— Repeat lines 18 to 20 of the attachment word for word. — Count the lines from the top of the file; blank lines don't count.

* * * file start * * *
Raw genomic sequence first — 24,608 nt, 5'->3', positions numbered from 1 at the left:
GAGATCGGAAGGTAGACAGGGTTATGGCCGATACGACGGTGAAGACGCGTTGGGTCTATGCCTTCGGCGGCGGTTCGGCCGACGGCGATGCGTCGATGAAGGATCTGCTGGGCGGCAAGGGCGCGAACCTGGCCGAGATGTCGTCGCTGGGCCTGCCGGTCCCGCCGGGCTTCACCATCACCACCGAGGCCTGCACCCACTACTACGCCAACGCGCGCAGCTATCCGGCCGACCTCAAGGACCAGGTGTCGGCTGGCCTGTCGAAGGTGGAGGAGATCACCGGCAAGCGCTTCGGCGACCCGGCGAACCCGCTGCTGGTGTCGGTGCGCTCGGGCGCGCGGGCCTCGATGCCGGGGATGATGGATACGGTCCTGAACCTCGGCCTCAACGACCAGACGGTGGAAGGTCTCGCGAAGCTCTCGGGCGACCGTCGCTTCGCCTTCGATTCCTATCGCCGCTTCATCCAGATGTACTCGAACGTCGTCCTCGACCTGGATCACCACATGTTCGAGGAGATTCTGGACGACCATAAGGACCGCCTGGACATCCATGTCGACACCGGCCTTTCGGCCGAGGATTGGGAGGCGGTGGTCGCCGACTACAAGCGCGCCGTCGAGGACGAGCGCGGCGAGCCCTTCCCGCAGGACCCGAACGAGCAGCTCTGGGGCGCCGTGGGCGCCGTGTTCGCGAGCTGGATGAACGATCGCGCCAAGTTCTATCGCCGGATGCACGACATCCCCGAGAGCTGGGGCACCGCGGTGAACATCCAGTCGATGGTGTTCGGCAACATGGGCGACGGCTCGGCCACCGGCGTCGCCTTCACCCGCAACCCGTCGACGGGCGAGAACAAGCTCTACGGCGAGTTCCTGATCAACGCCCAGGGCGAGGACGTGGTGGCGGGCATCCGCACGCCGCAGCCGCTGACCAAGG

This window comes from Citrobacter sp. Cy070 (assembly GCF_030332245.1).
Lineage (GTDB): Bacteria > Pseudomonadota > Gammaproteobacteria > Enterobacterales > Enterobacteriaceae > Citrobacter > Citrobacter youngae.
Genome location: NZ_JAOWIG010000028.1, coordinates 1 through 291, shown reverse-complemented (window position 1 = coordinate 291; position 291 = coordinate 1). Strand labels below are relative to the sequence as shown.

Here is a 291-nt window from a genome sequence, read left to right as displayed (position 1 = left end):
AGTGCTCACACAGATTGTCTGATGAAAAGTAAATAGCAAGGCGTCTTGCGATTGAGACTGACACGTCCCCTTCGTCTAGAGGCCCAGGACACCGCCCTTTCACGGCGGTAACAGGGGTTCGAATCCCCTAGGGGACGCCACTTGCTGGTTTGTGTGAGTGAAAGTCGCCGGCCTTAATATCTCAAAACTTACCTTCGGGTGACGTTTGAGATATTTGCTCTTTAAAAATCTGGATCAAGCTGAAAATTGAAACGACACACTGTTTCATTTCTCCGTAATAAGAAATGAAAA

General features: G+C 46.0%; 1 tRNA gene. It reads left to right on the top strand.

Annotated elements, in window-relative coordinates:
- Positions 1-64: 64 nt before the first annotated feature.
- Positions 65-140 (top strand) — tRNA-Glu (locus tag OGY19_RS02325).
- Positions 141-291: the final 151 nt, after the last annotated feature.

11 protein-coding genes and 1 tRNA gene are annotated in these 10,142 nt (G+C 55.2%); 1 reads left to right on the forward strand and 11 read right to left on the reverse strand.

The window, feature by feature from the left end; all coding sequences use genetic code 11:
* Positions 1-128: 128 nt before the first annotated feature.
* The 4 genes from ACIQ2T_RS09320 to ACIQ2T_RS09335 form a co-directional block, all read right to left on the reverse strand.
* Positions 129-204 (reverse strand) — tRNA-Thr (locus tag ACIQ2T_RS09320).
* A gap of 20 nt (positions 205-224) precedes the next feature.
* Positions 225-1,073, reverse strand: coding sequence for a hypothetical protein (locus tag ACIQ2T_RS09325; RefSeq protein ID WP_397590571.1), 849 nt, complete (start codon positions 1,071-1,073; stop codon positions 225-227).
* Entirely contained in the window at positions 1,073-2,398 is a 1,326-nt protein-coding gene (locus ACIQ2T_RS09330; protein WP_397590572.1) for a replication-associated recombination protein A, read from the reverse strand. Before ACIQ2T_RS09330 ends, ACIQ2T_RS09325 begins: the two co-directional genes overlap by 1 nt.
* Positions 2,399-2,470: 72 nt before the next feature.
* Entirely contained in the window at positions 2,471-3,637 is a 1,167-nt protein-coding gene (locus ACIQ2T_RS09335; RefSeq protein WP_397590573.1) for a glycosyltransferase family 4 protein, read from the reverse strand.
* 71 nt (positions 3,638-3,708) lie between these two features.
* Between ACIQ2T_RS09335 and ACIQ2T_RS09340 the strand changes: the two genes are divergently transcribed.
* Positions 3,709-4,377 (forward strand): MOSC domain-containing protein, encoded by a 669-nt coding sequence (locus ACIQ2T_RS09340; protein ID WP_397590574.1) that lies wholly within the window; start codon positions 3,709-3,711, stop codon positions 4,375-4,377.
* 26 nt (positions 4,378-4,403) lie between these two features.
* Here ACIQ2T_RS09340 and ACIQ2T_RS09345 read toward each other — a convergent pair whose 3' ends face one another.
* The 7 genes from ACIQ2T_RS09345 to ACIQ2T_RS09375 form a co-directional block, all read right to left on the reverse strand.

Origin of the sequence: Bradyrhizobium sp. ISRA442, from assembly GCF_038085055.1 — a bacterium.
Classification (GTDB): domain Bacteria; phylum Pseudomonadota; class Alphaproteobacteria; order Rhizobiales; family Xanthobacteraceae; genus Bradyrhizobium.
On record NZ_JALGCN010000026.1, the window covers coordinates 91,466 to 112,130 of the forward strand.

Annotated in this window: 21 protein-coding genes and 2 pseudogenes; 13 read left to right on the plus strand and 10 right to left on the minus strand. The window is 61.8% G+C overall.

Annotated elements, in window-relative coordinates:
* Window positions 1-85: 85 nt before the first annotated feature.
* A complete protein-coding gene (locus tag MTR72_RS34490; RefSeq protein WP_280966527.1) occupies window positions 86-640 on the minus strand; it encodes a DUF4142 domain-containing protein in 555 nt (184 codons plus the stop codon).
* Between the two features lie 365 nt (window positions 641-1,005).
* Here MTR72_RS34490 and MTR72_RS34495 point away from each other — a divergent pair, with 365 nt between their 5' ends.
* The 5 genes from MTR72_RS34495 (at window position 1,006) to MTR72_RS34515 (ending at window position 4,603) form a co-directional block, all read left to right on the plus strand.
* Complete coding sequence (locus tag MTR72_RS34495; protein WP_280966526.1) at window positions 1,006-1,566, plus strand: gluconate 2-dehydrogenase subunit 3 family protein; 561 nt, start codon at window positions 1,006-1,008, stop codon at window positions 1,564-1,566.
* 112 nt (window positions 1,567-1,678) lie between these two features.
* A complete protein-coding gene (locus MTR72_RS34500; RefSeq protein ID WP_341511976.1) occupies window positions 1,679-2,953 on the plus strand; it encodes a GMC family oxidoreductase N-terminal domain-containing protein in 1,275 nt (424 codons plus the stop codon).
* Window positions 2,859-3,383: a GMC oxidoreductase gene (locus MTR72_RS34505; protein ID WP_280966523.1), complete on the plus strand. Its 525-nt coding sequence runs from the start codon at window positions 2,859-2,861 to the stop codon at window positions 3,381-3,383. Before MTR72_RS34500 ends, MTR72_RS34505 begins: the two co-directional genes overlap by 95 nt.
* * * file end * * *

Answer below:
* A gap of 20 nt (positions 205-224) precedes the next feature.
* Positions 225-1,073, reverse strand: coding sequence for a hypothetical protein (locus tag ACIQ2T_RS09325; RefSeq protein ID WP_397590571.1), 849 nt, complete (start codon positions 1,071-1,073; stop codon positions 225-227).
* Entirely contained in the window at positions 1,073-2,398 is a 1,326-nt protein-coding gene (locus ACIQ2T_RS09330; protein WP_397590572.1) for a replication-associated recombination protein A, read from the reverse strand. Before ACIQ2T_RS09330 ends, ACIQ2T_RS09325 begins: the two co-directional genes overlap by 1 nt.